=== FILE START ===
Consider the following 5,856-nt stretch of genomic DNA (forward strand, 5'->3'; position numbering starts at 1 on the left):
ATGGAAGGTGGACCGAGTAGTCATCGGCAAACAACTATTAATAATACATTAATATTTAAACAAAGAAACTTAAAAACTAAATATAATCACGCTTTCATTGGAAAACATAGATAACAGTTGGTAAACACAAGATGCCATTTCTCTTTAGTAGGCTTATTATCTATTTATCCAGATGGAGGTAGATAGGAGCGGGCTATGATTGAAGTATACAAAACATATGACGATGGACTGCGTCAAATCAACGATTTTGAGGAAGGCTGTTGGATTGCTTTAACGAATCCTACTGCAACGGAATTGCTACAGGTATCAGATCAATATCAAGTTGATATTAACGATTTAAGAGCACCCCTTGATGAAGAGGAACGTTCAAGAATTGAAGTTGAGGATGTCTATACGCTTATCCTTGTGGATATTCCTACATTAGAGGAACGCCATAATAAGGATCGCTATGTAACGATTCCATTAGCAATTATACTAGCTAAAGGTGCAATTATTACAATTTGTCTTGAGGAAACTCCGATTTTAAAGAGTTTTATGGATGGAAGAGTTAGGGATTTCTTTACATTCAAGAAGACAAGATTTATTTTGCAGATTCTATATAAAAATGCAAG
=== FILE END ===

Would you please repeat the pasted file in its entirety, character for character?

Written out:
Consider the following 5,856-nt stretch of genomic DNA (forward strand, 5'->3'; position numbering starts at 1 on the left):
ATGGAAGGTGGACCGAGTAGTCATCGGCAAACAACTATTAATAATACATTAATATTTAAACAAAGAAACTTAAAAACTAAATATAATCACGCTTTCATTGGAAAACATAGATAACAGTTGGTAAACACAAGATGCCATTTCTCTTTAGTAGGCTTATTATCTATTTATCCAGATGGAGGTAGATAGGAGCGGGCTATGATTGAAGTATACAAAACATATGACGATGGACTGCGTCAAATCAACGATTTTGAGGAAGGCTGTTGGATTGCTTTAACGAATCCTACTGCAACGGAATTGCTACAGGTATCAGATCAATATCAAGTTGATATTAACGATTTAAGAGCACCCCTTGATGAAGAGGAACGTTCAAGAATTGAAGTTGAGGATGTCTATACGCTTATCCTTGTGGATATTCCTACATTAGAGGAACGCCATAATAAGGATCGCTATGTAACGATTCCATTAGCAATTATACTAGCTAAAGGTGCAATTATTACAATTTGTCTTGAGGAAACTCCGATTTTAAAGAGTTTTATGGATGGAAGAGTTAGGGATTTCTTTACATTCAAGAAGACAAGATTTATTTTGCAGATTCTATATAAAAATGCAAG